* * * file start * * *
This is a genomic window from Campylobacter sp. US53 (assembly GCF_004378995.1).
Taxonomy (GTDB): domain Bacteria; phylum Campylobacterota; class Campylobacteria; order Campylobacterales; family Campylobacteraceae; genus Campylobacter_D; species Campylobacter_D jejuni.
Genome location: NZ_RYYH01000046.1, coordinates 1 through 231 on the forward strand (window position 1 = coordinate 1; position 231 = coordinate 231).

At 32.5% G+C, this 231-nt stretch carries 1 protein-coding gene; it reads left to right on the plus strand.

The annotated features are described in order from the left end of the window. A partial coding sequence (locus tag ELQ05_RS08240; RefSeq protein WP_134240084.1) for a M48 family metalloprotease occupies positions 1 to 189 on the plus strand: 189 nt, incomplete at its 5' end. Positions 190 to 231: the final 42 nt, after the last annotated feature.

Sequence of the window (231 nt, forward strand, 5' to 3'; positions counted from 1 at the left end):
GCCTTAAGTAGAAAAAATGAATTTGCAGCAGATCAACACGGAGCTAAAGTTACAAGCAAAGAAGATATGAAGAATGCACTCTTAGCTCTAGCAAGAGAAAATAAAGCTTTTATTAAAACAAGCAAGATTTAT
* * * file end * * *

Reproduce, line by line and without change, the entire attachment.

This is a genomic window from Campylobacter sp. US53 (assembly GCF_004378995.1).
Taxonomy (GTDB): domain Bacteria; phylum Campylobacterota; class Campylobacteria; order Campylobacterales; family Campylobacteraceae; genus Campylobacter_D; species Campylobacter_D jejuni.
Genome location: NZ_RYYH01000046.1, coordinates 1 through 231 on the forward strand (window position 1 = coordinate 1; position 231 = coordinate 231).

At 32.5% G+C, this 231-nt stretch carries 1 protein-coding gene; it reads left to right on the plus strand.

The annotated features are described in order from the left end of the window. A partial coding sequence (locus tag ELQ05_RS08240; RefSeq protein WP_134240084.1) for a M48 family metalloprotease occupies positions 1 to 189 on the plus strand: 189 nt, incomplete at its 5' end. Positions 190 to 231: the final 42 nt, after the last annotated feature.

Sequence of the window (231 nt, forward strand, 5' to 3'; positions counted from 1 at the left end):
GCCTTAAGTAGAAAAAATGAATTTGCAGCAGATCAACACGGAGCTAAAGTTACAAGCAAAGAAGATATGAAGAATGCACTCTTAGCTCTAGCAAGAGAAAATAAAGCTTTTATTAAAACAAGCAAGATTTAT